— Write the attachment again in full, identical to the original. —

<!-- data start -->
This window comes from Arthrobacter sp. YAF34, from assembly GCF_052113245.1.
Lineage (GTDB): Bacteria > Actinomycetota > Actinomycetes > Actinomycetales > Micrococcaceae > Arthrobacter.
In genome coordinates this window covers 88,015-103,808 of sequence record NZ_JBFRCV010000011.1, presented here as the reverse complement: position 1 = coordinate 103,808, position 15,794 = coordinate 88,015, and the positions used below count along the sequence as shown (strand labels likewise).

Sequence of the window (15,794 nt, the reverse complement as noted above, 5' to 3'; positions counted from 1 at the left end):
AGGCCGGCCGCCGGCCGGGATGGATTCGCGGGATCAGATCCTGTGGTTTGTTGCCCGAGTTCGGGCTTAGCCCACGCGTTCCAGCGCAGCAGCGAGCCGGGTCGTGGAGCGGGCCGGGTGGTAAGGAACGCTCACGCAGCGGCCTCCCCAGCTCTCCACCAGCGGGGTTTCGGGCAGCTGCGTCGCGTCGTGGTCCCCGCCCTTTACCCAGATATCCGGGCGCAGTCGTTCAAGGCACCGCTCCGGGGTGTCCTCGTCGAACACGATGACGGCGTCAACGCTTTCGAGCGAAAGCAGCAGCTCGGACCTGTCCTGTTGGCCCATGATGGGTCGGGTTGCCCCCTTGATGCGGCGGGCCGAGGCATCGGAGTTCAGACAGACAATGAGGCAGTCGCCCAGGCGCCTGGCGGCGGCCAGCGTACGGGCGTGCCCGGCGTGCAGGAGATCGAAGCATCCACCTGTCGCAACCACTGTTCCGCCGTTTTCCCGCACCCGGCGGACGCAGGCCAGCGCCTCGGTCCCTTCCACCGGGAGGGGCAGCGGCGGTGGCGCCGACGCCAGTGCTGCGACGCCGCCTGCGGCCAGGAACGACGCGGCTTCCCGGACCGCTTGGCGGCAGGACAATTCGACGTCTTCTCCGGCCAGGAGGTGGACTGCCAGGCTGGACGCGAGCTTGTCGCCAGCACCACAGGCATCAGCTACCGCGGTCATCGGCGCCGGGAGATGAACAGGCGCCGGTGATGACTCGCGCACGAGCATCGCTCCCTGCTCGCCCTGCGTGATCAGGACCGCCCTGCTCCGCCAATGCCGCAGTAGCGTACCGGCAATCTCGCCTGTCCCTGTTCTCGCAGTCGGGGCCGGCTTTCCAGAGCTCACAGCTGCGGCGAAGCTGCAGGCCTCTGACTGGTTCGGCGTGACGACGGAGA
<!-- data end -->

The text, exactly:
This window comes from Arthrobacter sp. YAF34, from assembly GCF_052113245.1.
Lineage (GTDB): Bacteria > Actinomycetota > Actinomycetes > Actinomycetales > Micrococcaceae > Arthrobacter.
In genome coordinates this window covers 88,015-103,808 of sequence record NZ_JBFRCV010000011.1, presented here as the reverse complement: position 1 = coordinate 103,808, position 15,794 = coordinate 88,015, and the positions used below count along the sequence as shown (strand labels likewise).

Sequence of the window (15,794 nt, the reverse complement as noted above, 5' to 3'; positions counted from 1 at the left end):
AGGCCGGCCGCCGGCCGGGATGGATTCGCGGGATCAGATCCTGTGGTTTGTTGCCCGAGTTCGGGCTTAGCCCACGCGTTCCAGCGCAGCAGCGAGCCGGGTCGTGGAGCGGGCCGGGTGGTAAGGAACGCTCACGCAGCGGCCTCCCCAGCTCTCCACCAGCGGGGTTTCGGGCAGCTGCGTCGCGTCGTGGTCCCCGCCCTTTACCCAGATATCCGGGCGCAGTCGTTCAAGGCACCGCTCCGGGGTGTCCTCGTCGAACACGATGACGGCGTCAACGCTTTCGAGCGAAAGCAGCAGCTCGGACCTGTCCTGTTGGCCCATGATGGGTCGGGTTGCCCCCTTGATGCGGCGGGCCGAGGCATCGGAGTTCAGACAGACAATGAGGCAGTCGCCCAGGCGCCTGGCGGCGGCCAGCGTACGGGCGTGCCCGGCGTGCAGGAGATCGAAGCATCCACCTGTCGCAACCACTGTTCCGCCGTTTTCCCGCACCCGGCGGACGCAGGCCAGCGCCTCGGTCCCTTCCACCGGGAGGGGCAGCGGCGGTGGCGCCGACGCCAGTGCTGCGACGCCGCCTGCGGCCAGGAACGACGCGGCTTCCCGGACCGCTTGGCGGCAGGACAATTCGACGTCTTCTCCGGCCAGGAGGTGGACTGCCAGGCTGGACGCGAGCTTGTCGCCAGCACCACAGGCATCAGCTACCGCGGTCATCGGCGCCGGGAGATGAACAGGCGCCGGTGATGACTCGCGCACGAGCATCGCTCCCTGCTCGCCCTGCGTGATCAGGACCGCCCTGCTCCGCCAATGCCGCAGTAGCGTACCGGCAATCTCGCCTGTCCCTGTTCTCGCAGTCGGGGCCGGCTTTCCAGAGCTCACAGCTGCGGCGAAGCTGCAGGCCTCTGACTGGTTCGGCGTGACGACGGAGA